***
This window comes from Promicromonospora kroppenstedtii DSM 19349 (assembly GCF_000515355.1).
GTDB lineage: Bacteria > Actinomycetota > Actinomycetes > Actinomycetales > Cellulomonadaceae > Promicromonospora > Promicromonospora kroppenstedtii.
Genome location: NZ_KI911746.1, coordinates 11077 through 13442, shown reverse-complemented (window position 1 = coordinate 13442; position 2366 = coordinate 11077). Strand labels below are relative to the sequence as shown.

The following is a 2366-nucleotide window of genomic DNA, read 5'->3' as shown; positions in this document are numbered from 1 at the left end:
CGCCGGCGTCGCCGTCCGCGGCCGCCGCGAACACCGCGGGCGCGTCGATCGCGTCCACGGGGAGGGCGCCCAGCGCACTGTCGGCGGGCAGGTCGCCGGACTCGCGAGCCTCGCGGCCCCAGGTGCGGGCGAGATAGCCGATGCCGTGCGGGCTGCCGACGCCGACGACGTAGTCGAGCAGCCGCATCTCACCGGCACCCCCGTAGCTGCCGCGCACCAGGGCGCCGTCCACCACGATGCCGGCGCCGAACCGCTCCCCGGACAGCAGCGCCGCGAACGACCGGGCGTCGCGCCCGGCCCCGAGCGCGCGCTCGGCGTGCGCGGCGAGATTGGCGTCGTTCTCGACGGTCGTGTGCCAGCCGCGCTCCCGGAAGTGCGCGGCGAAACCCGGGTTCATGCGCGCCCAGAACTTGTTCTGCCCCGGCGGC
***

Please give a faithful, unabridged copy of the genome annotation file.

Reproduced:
This window comes from Promicromonospora kroppenstedtii DSM 19349 (assembly GCF_000515355.1).
GTDB lineage: Bacteria > Actinomycetota > Actinomycetes > Actinomycetales > Cellulomonadaceae > Promicromonospora > Promicromonospora kroppenstedtii.
Genome location: NZ_KI911746.1, coordinates 11077 through 13442, shown reverse-complemented (window position 1 = coordinate 13442; position 2366 = coordinate 11077). Strand labels below are relative to the sequence as shown.

The following is a 2366-nucleotide window of genomic DNA, read 5'->3' as shown; positions in this document are numbered from 1 at the left end:
CGCCGGCGTCGCCGTCCGCGGCCGCCGCGAACACCGCGGGCGCGTCGATCGCGTCCACGGGGAGGGCGCCCAGCGCACTGTCGGCGGGCAGGTCGCCGGACTCGCGAGCCTCGCGGCCCCAGGTGCGGGCGAGATAGCCGATGCCGTGCGGGCTGCCGACGCCGACGACGTAGTCGAGCAGCCGCATCTCACCGGCACCCCCGTAGCTGCCGCGCACCAGGGCGCCGTCCACCACGATGCCGGCGCCGAACCGCTCCCCGGACAGCAGCGCCGCGAACGACCGGGCGTCGCGCCCGGCCCCGAGCGCGCGCTCGGCGTGCGCGGCGAGATTGGCGTCGTTCTCGACGGTCGTGTGCCAGCCGCGCTCCCGGAAGTGCGCGGCGAAACCCGGGTTCATGCGCGCCCAGAACTTGTTCTGCCCCGGCGGC